Then came the question: ‘But why did the Roman ruling class still see them in terms of slavery?’ I would add that they also viewed peasants, under tenure or not, and even the later coloni (when all were tied to land rather than masters or landlords) in terms of slavery. The answer: you have to consider the individual situations of freed persons. Some became relatively rich and owned houses, while others ended up being poor day labourers. Their individual situations and status differed greatly … By now, the strategy should be obvious: negate class through a thousand qualifications in favour of the private individual. And one can even add a little bit of Max Weber, suggesting that status, if not Weber’s great love of the role a ‘free labour’ (conjured out of thin air), played a role.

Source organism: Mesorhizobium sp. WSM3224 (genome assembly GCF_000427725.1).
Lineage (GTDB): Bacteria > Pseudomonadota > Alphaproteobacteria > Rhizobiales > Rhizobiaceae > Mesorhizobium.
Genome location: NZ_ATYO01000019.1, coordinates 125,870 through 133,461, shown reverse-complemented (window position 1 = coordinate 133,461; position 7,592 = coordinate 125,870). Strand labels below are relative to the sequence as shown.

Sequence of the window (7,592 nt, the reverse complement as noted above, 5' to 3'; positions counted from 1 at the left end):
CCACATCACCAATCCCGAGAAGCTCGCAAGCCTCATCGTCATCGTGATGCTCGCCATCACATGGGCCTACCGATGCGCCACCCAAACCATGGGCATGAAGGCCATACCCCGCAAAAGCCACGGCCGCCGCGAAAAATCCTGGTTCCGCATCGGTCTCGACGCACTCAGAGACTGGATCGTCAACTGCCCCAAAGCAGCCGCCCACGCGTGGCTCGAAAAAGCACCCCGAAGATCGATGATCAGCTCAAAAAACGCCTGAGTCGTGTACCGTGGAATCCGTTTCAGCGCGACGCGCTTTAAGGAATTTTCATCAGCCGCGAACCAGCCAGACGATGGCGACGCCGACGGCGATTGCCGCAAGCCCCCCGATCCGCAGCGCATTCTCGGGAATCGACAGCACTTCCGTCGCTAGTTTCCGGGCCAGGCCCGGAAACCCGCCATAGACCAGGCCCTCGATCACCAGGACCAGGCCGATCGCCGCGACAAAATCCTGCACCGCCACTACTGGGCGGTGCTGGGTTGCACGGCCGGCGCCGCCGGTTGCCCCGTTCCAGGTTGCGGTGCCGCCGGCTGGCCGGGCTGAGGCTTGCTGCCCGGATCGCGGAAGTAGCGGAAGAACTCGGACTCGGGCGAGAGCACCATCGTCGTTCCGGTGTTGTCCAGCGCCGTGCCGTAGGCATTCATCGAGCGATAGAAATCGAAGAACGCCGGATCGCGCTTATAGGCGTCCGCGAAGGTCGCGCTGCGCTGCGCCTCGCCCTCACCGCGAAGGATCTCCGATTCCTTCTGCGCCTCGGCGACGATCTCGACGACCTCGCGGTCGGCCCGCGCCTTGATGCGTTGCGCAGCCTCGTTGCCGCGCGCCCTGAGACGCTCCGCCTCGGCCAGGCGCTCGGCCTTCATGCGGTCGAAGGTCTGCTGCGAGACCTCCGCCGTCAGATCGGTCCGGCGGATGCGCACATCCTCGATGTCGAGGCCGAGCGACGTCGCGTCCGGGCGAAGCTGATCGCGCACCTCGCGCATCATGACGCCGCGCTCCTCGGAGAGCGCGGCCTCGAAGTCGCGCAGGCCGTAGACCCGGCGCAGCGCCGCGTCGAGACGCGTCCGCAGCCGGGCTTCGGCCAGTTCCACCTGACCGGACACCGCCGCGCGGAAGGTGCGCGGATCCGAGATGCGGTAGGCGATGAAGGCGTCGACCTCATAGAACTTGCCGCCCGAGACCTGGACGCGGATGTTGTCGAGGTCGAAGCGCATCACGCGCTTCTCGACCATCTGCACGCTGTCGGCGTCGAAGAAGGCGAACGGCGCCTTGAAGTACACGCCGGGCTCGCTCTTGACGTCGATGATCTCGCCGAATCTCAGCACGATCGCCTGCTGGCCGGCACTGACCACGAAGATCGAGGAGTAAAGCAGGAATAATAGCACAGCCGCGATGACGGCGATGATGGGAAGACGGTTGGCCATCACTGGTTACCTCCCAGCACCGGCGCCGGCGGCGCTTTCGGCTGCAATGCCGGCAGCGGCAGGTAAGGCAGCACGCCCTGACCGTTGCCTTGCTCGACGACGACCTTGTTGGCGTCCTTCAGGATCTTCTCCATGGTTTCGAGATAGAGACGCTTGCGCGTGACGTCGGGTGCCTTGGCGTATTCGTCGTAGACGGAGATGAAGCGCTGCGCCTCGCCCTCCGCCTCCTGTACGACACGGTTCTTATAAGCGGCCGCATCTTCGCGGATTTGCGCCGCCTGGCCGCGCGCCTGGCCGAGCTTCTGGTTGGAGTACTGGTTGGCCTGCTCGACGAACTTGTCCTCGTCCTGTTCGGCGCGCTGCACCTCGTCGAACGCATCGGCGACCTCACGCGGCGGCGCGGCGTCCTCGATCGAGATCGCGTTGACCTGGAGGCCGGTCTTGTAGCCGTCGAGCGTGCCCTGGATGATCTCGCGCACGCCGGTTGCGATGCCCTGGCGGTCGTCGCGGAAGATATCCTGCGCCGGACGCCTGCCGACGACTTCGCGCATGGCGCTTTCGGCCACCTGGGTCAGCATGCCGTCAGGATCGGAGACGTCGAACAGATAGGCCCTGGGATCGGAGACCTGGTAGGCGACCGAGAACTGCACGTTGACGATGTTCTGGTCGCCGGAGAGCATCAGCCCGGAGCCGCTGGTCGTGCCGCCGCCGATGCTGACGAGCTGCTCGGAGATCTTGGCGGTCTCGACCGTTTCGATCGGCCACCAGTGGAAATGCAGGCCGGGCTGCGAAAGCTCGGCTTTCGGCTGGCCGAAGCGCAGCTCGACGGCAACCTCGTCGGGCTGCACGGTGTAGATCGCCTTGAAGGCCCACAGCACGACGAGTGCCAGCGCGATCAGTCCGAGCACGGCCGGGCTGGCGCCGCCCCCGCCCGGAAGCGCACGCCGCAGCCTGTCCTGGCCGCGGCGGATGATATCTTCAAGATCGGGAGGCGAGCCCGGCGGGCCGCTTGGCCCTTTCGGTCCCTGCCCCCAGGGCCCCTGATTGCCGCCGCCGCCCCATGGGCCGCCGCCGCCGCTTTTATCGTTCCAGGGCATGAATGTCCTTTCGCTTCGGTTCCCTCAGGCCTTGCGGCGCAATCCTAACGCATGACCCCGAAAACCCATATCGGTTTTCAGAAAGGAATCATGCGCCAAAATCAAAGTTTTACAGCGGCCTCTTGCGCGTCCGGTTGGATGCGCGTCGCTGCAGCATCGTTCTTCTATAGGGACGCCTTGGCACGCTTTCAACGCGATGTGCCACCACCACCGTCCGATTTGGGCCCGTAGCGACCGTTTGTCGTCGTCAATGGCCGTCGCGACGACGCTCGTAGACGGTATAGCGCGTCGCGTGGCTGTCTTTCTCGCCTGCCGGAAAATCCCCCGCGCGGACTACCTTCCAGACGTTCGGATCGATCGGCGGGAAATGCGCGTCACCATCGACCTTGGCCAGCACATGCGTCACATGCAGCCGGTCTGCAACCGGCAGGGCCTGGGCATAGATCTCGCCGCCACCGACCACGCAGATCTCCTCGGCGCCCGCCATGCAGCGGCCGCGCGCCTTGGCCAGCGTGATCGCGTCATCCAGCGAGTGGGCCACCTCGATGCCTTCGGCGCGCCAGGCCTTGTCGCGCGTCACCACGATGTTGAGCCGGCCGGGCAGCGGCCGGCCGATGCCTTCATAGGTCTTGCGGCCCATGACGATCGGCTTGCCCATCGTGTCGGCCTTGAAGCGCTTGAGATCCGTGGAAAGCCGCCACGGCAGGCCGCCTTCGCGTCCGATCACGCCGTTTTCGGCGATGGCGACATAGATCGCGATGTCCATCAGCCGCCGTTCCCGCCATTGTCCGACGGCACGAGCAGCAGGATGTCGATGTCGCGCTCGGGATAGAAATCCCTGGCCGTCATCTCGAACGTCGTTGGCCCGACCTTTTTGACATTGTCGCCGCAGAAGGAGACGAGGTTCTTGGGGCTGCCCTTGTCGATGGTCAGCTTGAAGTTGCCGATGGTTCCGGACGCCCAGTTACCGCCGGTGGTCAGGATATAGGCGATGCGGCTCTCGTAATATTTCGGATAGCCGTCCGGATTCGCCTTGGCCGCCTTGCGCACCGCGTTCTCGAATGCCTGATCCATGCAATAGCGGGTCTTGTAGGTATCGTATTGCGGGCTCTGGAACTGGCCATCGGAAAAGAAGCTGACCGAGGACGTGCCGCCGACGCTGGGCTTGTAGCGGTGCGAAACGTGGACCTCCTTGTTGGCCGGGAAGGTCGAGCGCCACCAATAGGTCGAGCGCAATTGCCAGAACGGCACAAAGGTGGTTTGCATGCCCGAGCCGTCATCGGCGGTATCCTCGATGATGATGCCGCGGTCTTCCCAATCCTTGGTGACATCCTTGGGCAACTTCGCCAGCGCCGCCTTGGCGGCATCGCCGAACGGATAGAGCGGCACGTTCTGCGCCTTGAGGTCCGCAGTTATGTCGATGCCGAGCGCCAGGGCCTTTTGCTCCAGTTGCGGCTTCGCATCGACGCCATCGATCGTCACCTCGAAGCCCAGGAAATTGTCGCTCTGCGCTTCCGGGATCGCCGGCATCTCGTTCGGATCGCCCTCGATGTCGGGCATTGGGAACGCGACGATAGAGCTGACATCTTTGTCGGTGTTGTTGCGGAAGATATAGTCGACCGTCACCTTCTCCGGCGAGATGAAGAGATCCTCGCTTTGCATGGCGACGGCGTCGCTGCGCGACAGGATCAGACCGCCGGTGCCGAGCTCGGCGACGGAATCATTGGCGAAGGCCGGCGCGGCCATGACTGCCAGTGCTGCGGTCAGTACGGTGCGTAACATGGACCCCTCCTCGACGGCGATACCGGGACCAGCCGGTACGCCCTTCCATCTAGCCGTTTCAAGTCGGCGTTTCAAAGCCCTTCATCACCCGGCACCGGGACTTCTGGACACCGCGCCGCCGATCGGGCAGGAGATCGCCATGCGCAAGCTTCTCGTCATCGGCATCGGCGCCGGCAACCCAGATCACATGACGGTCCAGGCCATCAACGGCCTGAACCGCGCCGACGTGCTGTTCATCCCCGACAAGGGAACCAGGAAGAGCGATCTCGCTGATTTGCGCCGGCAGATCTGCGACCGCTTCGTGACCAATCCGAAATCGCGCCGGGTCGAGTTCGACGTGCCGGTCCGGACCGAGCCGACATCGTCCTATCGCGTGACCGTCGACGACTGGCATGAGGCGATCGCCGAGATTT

This effort to deny class in the name of a pernicious liberalism has a number of levels, not least of which is denying class all round you (I was in the United States, believe it or not, where Trump was president and homeless people crowded the streets). But I would like to stress one point that is directly connected to the examples given: modern liberalism arose in the context of slavery. In other words, liberalism is based on a constitutive unfreedom, the exclusion of many from the category of the free and private individual. The first ideologues of liberalism were either slave owners or strong supporters of slavery. Think of the framers of the American Declaration of Independence, or Hugo Grotius, John Stuart Mill or John Locke.[1] Indeed, they saw what came to be called liberalism as a sober and reasonable position, so much so that abolitionists were regarded as fanatics and extremists who would tear society apart. All in the name of the private individual.